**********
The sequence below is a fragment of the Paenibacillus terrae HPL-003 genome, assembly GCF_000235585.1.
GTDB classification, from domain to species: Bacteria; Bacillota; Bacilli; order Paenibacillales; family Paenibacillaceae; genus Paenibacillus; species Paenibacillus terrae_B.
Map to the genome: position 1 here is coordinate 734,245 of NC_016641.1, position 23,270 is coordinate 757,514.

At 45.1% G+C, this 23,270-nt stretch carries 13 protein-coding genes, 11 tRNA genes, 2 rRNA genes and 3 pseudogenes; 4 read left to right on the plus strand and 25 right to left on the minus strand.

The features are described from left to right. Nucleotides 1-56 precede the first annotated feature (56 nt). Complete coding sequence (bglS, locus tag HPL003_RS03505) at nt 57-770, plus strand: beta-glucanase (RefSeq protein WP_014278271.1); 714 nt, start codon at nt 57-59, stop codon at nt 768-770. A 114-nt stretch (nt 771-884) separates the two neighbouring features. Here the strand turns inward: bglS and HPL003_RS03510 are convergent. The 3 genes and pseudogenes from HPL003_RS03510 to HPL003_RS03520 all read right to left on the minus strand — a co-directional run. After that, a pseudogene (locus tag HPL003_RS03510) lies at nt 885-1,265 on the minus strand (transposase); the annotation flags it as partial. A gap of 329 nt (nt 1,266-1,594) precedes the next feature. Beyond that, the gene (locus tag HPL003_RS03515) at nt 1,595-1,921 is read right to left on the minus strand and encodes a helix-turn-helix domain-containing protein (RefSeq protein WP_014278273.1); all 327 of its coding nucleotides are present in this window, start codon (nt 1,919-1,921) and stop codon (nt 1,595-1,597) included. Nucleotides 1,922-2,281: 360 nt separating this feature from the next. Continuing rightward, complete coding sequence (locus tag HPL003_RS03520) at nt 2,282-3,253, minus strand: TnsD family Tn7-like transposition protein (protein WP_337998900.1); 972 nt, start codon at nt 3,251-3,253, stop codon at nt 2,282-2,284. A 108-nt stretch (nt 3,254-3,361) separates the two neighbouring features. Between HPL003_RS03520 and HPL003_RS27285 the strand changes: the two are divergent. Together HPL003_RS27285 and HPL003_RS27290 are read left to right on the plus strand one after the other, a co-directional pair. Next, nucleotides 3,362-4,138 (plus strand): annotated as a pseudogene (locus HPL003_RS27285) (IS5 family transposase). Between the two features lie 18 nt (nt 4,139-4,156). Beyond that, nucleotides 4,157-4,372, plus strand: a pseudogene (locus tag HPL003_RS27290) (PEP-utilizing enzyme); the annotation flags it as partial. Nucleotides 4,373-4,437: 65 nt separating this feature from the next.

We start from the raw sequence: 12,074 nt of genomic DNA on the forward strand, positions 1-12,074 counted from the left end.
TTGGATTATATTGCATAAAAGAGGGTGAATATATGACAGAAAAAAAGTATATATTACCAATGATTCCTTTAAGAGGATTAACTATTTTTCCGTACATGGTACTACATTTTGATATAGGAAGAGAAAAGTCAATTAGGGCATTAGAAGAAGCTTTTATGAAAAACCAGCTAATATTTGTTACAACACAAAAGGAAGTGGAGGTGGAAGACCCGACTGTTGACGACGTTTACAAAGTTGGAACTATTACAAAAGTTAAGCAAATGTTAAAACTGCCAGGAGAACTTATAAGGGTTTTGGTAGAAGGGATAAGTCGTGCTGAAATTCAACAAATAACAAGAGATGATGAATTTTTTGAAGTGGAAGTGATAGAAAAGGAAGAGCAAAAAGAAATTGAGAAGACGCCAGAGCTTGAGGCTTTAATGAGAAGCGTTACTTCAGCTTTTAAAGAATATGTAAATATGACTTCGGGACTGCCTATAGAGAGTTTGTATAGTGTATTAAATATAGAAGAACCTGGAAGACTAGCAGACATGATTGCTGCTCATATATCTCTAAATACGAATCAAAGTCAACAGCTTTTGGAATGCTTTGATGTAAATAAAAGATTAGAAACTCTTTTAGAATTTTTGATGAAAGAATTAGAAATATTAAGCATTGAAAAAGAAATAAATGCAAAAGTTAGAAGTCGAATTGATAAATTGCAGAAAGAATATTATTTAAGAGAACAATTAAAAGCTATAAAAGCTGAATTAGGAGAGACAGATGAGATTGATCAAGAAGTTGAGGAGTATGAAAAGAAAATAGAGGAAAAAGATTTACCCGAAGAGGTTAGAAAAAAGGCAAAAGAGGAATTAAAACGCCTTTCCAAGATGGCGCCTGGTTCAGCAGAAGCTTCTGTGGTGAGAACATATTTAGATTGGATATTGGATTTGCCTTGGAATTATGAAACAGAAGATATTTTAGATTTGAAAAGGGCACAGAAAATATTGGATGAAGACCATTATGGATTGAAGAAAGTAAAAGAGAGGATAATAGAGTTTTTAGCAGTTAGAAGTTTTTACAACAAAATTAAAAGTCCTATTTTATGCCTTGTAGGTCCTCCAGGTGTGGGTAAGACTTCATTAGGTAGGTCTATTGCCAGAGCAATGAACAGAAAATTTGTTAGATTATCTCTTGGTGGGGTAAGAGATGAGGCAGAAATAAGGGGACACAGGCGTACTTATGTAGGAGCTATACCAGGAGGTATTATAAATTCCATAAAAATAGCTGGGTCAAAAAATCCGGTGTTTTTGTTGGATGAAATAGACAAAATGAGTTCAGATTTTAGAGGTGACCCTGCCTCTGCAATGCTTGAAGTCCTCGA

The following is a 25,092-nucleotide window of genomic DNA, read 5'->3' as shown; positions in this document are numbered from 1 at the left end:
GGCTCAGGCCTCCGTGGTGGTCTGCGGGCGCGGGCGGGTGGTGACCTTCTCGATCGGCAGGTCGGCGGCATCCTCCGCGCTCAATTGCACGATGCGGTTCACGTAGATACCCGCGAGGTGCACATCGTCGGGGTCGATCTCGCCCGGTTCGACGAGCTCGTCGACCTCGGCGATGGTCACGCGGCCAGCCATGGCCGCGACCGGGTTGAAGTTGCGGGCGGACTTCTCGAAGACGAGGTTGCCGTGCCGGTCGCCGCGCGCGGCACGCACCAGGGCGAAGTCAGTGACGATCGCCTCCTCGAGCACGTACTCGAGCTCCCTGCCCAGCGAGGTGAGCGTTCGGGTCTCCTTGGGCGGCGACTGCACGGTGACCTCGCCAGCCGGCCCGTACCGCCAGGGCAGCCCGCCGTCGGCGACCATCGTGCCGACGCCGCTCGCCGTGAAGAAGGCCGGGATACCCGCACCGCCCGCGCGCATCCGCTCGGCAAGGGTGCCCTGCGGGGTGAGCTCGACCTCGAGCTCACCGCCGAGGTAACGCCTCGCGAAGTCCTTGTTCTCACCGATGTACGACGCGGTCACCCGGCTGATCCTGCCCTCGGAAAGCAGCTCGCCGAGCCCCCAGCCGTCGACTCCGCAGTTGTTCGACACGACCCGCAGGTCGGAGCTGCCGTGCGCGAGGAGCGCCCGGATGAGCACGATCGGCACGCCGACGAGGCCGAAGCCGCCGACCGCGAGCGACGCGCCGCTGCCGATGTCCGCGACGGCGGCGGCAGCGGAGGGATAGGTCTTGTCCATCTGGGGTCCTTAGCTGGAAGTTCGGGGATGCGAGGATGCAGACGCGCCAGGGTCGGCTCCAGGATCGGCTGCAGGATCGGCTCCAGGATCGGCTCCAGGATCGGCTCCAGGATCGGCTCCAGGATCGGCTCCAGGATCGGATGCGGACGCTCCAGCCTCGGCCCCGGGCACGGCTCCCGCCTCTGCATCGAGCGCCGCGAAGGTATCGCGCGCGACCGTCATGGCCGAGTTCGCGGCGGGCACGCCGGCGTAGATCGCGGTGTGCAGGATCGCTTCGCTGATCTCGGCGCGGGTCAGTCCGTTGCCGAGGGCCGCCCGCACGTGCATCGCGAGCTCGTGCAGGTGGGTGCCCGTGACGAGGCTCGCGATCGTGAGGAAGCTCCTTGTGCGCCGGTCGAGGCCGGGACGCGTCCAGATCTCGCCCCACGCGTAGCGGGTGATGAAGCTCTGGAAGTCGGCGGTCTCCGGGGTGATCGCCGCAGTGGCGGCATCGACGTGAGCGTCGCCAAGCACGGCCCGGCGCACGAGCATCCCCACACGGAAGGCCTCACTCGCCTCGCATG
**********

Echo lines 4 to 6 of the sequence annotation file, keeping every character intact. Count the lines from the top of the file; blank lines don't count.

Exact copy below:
At 45.1% G+C, this 23,270-nt stretch carries 13 protein-coding genes, 11 tRNA genes, 2 rRNA genes and 3 pseudogenes; 4 read left to right on the plus strand and 25 right to left on the minus strand.

The features are described from left to right. Nucleotides 1-56 precede the first annotated feature (56 nt). Complete coding sequence (bglS, locus tag HPL003_RS03505) at nt 57-770, plus strand: beta-glucanase (RefSeq protein WP_014278271.1); 714 nt, start codon at nt 57-59, stop codon at nt 768-770. A 114-nt stretch (nt 771-884) separates the two neighbouring features. Here the strand turns inward: bglS and HPL003_RS03510 are convergent. The 3 genes and pseudogenes from HPL003_RS03510 to HPL003_RS03520 all read right to left on the minus strand — a co-directional run. After that, a pseudogene (locus tag HPL003_RS03510) lies at nt 885-1,265 on the minus strand (transposase); the annotation flags it as partial. A gap of 329 nt (nt 1,266-1,594) precedes the next feature. Beyond that, the gene (locus tag HPL003_RS03515) at nt 1,595-1,921 is read right to left on the minus strand and encodes a helix-turn-helix domain-containing protein (RefSeq protein WP_014278273.1); all 327 of its coding nucleotides are present in this window, start codon (nt 1,919-1,921) and stop codon (nt 1,595-1,597) included. Nucleotides 1,922-2,281: 360 nt separating this feature from the next. Continuing rightward, complete coding sequence (locus tag HPL003_RS03520) at nt 2,282-3,253, minus strand: TnsD family Tn7-like transposition protein (protein WP_337998900.1); 972 nt, start codon at nt 3,251-3,253, stop codon at nt 2,282-2,284. A 108-nt stretch (nt 3,254-3,361) separates the two neighbouring features. Between HPL003_RS03520 and HPL003_RS27285 the strand changes: the two are divergent. Together HPL003_RS27285 and HPL003_RS27290 are read left to right on the plus strand one after the other, a co-directional pair. Next, nucleotides 3,362-4,138 (plus strand): annotated as a pseudogene (locus HPL003_RS27285) (IS5 family transposase). Between the two features lie 18 nt (nt 4,139-4,156). Beyond that, nucleotides 4,157-4,372, plus strand: a pseudogene (locus tag HPL003_RS27290) (PEP-utilizing enzyme); the annotation flags it as partial. Nucleotides 4,373-4,437: 65 nt separating this feature from the next.

We start from the raw sequence: 12,074 nt of genomic DNA on the forward strand, positions 1-12,074 counted from the left end.